Department of Justice Enforcement Actions
Muddying the waters even more, the Department of Justice (DOJ) recently announced that it would delay issuing guidance for making websites accessible until 2018. The DOJ has, however, suggested that it will require compliance with privately designed standards called the Web Content Accessibility Guidelines (“WCAG”) 2.0 in its enforcement actions. WCAG requirements include providing text alternatives for non-text content so it can be changed into other forms (such as large print, braille or speech symbols), alternatives for time-based media, captioning live audio content, allowing users to pause or hide auto-updating information and providing descriptive titles for web pages.
The DOJ is aggressively pursuing enforcement actions against businesses with websites that it deems inaccessible to the blind and visually impaired. For example, in November 2014, the DOJ entered into a settlement agreement with Peapod, the grocery delivery website, after alleging that the company’s website was inaccessible to individuals with certain disabilities. The settlement agreement required Peapod to ensure that its website and mobile applications comply with WCAG. The agreement also required, among other things, that Peapod create a web accessibility coordinator position to ensure compliance, retain an independent website accessibility consultant to evaluate the accessibility of the website and mobile applications annually, and train its IT staff on website accessibility. The DOJ’s apparent enforcement stance is troubling as the costs of compliance could cause an undue hardship to small and medium-sized businesses. Of course, there remains the possibility that Congress will step in to clarify what modifications are required to make a website accessible to the blind or visually impaired.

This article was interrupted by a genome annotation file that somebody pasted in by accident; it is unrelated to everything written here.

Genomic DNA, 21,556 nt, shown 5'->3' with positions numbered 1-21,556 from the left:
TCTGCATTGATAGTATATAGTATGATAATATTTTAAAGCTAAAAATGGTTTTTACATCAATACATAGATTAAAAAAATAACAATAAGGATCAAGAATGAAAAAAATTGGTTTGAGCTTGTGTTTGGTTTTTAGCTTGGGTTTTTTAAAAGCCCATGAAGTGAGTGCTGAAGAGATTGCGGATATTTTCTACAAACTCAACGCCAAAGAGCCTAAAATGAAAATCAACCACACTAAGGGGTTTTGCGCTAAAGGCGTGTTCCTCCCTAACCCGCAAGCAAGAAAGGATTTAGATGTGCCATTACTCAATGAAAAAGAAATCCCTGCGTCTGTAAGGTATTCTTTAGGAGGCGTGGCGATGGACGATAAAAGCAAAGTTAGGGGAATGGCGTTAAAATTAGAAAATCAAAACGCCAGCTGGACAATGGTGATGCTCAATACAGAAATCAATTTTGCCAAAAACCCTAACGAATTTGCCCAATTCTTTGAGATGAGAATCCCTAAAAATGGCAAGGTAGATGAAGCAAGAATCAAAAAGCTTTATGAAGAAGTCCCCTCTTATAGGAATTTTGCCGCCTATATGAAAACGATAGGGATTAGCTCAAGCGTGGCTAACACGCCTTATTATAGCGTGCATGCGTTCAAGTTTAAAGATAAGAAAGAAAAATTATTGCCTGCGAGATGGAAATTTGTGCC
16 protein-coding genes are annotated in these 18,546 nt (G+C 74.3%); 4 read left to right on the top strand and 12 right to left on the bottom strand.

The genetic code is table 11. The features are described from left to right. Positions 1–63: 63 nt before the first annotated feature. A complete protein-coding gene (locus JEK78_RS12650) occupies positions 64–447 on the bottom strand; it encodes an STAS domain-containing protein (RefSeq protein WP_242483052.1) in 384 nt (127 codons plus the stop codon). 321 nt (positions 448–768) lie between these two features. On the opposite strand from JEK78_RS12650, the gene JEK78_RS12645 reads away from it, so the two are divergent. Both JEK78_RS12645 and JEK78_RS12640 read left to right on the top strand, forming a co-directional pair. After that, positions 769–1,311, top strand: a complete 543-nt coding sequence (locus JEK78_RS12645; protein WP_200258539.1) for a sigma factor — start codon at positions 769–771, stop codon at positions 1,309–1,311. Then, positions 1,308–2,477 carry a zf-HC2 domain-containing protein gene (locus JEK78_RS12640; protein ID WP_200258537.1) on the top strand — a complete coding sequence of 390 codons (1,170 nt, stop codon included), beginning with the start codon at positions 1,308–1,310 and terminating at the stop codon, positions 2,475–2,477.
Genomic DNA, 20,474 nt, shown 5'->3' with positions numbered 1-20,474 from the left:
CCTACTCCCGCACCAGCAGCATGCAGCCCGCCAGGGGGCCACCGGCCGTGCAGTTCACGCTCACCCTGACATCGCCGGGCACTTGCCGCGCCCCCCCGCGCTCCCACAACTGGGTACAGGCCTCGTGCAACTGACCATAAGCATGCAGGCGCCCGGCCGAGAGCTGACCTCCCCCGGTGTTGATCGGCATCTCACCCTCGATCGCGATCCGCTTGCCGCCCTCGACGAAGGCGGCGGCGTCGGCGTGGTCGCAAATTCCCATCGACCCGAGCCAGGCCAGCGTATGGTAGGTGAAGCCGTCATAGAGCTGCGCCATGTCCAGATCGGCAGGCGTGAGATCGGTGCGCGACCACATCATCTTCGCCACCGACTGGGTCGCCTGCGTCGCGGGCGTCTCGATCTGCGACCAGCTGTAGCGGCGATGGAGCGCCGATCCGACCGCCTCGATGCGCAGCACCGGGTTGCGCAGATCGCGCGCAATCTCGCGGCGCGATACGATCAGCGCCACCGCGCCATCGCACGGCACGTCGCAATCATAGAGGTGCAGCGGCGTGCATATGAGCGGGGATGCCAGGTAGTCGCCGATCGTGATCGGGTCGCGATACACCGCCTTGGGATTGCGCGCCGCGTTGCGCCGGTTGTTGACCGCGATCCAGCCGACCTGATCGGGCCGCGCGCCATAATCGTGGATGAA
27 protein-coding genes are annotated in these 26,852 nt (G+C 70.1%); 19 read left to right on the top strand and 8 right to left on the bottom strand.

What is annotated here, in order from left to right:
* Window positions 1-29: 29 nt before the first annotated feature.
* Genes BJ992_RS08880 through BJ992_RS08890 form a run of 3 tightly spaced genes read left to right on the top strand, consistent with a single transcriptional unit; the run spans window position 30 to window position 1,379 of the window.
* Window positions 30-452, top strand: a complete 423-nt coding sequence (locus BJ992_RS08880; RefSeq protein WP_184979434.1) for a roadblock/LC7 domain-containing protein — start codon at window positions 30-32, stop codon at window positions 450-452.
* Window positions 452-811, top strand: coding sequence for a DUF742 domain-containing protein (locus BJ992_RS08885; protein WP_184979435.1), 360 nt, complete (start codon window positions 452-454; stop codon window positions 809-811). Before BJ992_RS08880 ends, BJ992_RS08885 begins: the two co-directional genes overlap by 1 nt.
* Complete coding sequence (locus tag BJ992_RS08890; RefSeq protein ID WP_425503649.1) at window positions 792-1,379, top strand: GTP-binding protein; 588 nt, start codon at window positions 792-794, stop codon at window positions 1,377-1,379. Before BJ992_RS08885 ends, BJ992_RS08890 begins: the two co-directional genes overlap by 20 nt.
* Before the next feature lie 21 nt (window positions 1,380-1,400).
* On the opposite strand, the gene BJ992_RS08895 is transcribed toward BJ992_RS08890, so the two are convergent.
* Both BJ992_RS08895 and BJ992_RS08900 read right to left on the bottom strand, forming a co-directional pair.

Practical Steps to Consider
Litigating these cases can be costly. In DOJ enforcement actions alone, damages can include attorney’s fees and monetary and civil penalties if the DOJ concludes that the business has engaged in a pattern and practice of discrimination. Some state laws create an additional basis for penalties, like Californias Unruh Civil Rights Act, which allows for up to $4,000 per violation. Private actions, which can be brought separately at the same time as DOJ actions, can result in equal or greater damages.
In the face of this uncertainty, businesses with customer-facing websites should consider auditing their websites with the help of their counsel and possibly a consultant to determine if their website is accessible to the blind and/or visually impaired. This audit would assess the costs and feasibility of making modifications to the website, including WCAG compliance. Even businesses that do not constitute “public accommodations” under Title III should consider an assessment, as web accessibility could be considered a reasonable accommodation for employees and applicants under the ADA.
Proper education and training of the company’s IT department and website developers in website accessibility is also important. Businesses should also review contracts with third-party web-related vendors to make sure that any web content they provide is accessible.
Finally, websites and mobile applications should include a way for users to give feedback if they encounter problems